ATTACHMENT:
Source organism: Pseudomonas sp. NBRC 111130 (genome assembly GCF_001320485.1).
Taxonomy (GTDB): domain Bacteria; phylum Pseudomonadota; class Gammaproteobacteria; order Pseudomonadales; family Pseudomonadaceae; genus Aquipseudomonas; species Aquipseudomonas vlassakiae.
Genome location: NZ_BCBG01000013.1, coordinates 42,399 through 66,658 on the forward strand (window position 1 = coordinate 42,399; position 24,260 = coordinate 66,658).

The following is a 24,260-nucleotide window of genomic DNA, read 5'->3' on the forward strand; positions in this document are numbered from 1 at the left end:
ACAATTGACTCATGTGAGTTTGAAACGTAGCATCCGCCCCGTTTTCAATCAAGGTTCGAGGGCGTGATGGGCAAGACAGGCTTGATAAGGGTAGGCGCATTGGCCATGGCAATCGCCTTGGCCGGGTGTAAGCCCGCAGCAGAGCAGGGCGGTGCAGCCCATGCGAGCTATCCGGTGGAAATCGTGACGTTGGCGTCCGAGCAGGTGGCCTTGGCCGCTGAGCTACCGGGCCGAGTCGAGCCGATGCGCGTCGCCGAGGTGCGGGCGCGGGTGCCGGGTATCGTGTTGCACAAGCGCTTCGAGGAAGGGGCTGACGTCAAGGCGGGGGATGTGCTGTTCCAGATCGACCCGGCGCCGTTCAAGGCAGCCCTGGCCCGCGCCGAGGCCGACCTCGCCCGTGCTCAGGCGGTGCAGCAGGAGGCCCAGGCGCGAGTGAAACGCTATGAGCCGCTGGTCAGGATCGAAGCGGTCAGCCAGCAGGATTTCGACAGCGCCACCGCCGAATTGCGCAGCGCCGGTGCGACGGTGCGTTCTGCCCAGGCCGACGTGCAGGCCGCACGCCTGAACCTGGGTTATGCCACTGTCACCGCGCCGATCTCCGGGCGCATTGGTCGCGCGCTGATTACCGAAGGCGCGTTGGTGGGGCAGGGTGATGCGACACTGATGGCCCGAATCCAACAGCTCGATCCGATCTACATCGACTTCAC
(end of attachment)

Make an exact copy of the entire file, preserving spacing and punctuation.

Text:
Source organism: Pseudomonas sp. NBRC 111130 (genome assembly GCF_001320485.1).
Taxonomy (GTDB): domain Bacteria; phylum Pseudomonadota; class Gammaproteobacteria; order Pseudomonadales; family Pseudomonadaceae; genus Aquipseudomonas; species Aquipseudomonas vlassakiae.
Genome location: NZ_BCBG01000013.1, coordinates 42,399 through 66,658 on the forward strand (window position 1 = coordinate 42,399; position 24,260 = coordinate 66,658).

The following is a 24,260-nucleotide window of genomic DNA, read 5'->3' on the forward strand; positions in this document are numbered from 1 at the left end:
ACAATTGACTCATGTGAGTTTGAAACGTAGCATCCGCCCCGTTTTCAATCAAGGTTCGAGGGCGTGATGGGCAAGACAGGCTTGATAAGGGTAGGCGCATTGGCCATGGCAATCGCCTTGGCCGGGTGTAAGCCCGCAGCAGAGCAGGGCGGTGCAGCCCATGCGAGCTATCCGGTGGAAATCGTGACGTTGGCGTCCGAGCAGGTGGCCTTGGCCGCTGAGCTACCGGGCCGAGTCGAGCCGATGCGCGTCGCCGAGGTGCGGGCGCGGGTGCCGGGTATCGTGTTGCACAAGCGCTTCGAGGAAGGGGCTGACGTCAAGGCGGGGGATGTGCTGTTCCAGATCGACCCGGCGCCGTTCAAGGCAGCCCTGGCCCGCGCCGAGGCCGACCTCGCCCGTGCTCAGGCGGTGCAGCAGGAGGCCCAGGCGCGAGTGAAACGCTATGAGCCGCTGGTCAGGATCGAAGCGGTCAGCCAGCAGGATTTCGACAGCGCCACCGCCGAATTGCGCAGCGCCGGTGCGACGGTGCGTTCTGCCCAGGCCGACGTGCAGGCCGCACGCCTGAACCTGGGTTATGCCACTGTCACCGCGCCGATCTCCGGGCGCATTGGTCGCGCGCTGATTACCGAAGGCGCGTTGGTGGGGCAGGGTGATGCGACACTGATGGCCCGAATCCAACAGCTCGATCCGATCTACATCGACTTCAC